New Delhi: The Communist Party of India-Marxist, or CPM, on Monday conceded that the party leadership erred in the calls it took in the run-up to the state elections in its bastions West Bengal and Kerala.
The CPM also indicated that the flip-flop over the candidacy of former Kerala chief minister V.S. Achuthanandan cost the party in the state.
In Kerala, the CPM-led Left Democratic Front (LDF) lost by four seats to the Congress-led United Democratic Front (UDF). In West Bengal, the party-led Left Front faced a humiliating drubbing by Mamata Banerjee’s Trinamool Congress after three decades of ruling the state.
For the cadre-based CPM that emphasizes on discipline, the poor results could lead to organizational changes and a political course correction.
The party politburo and its central committee—its apex decision-making body—will meet in Hyderabad on 10-12 June to discuss the results.
“The Left Front government (in West Bengal) over the three decades registered significant achievements. Despite these, there were shortcomings in the political, governmental and organizational spheres,” the CPM politburo said in a statement on Monday.
The party put up a brave front still, claiming it had got 41% of the votes polled in West Bengal.
Paul Zachariah, a Thiruvananthapuram-based writer and political analyst, said the CPM has to review its stance on politics and society. “They have to reconsider their stands, policies, approach, make shifts, and rework their philosophies in a way to join the democratic government,” he said. “It is not a matter of talking in the air about revolution and socialism, it is the matter of implementing.”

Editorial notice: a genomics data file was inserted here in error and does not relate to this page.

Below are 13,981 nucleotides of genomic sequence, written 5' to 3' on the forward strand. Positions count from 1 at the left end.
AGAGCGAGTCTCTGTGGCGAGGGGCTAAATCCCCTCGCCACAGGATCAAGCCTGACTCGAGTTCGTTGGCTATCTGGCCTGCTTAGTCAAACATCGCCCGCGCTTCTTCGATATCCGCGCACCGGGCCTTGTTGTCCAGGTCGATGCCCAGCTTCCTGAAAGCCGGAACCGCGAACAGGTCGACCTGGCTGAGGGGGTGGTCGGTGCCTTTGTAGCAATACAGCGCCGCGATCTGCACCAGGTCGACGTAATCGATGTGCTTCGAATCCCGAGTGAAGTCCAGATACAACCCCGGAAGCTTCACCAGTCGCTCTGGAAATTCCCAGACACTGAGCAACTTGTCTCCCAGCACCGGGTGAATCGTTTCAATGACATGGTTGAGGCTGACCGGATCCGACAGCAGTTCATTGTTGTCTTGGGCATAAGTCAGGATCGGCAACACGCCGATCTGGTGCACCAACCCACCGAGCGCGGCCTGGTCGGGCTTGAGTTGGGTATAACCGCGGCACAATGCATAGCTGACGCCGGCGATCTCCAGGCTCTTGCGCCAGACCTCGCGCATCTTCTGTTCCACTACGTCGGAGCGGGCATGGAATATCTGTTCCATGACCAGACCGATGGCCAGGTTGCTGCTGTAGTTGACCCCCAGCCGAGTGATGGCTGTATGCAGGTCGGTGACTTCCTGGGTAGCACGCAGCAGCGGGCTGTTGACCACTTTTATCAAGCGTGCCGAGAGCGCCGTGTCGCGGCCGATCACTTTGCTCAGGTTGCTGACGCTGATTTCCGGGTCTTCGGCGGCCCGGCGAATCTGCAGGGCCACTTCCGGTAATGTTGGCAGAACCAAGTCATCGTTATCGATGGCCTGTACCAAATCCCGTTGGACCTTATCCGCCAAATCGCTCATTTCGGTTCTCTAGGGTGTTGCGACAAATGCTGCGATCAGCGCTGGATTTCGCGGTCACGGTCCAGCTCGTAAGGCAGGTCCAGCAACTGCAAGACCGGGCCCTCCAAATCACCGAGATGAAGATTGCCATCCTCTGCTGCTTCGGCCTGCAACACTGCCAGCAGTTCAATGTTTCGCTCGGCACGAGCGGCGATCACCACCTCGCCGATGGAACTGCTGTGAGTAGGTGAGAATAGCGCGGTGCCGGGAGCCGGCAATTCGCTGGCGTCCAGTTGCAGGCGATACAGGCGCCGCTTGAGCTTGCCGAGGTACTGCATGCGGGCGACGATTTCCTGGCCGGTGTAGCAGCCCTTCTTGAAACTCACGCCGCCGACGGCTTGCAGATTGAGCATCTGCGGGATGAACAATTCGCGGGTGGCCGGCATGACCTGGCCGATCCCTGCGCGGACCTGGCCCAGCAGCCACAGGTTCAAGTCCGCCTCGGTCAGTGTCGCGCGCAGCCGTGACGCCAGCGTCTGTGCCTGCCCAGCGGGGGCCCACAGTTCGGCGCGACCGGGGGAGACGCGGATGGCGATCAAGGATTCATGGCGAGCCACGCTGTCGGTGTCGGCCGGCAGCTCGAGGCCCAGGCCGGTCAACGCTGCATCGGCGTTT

The LDF has ruled alternate terms in Kerala since 1957. The slender margin in the latest assembly elections was the thinnest in the state’s history of coalition politics.
After the politburo meeting, CPM general secretary Prakash Karat acknowledged the 87-year-old Achuthanandan’s role in mobilizing the party in the state. “The role of comrade V.S. Achuthanandan was very important in rallying large sections of people,” Karat said.
After initially being denied a party ticket, Achuthanandan led the LDF to a better-than-expected performance in an unusually personality-driven election.
Achuthanandan had been expelled from the CPM’s politburo in 2009 on grounds of indiscipline.
In West Bengal, the party was reduced to a mere 40 seats in a 294-seat assembly, from its tally of 176 in the previous elections.
Karat denied media reports that former West Bengal chief minister Buddhadeb Bhattacharjee, who did not attend Monday’s meeting, had offered to resign from the politburo. “Nobody has resigned or offered to resign,” he said.
Zachariah said infighting within the CPM’s organizational structure in Kerala cost the party the election despite the welfare schemes it had introduced.
“Had there been no infighting, I think the party could have come back to power with a reasonable majority,” he said.
The CPM’s politburo expressed concern over alleged post-poll violence in West Bengal. The party said it would, together with other Left parties, “protest against such anti-democratic attacks”.
“The politburo calls upon the entire party and the Left forces to stand behind the CPM and the Left Front in West Bengal to face this onslaught,” it said in its statement.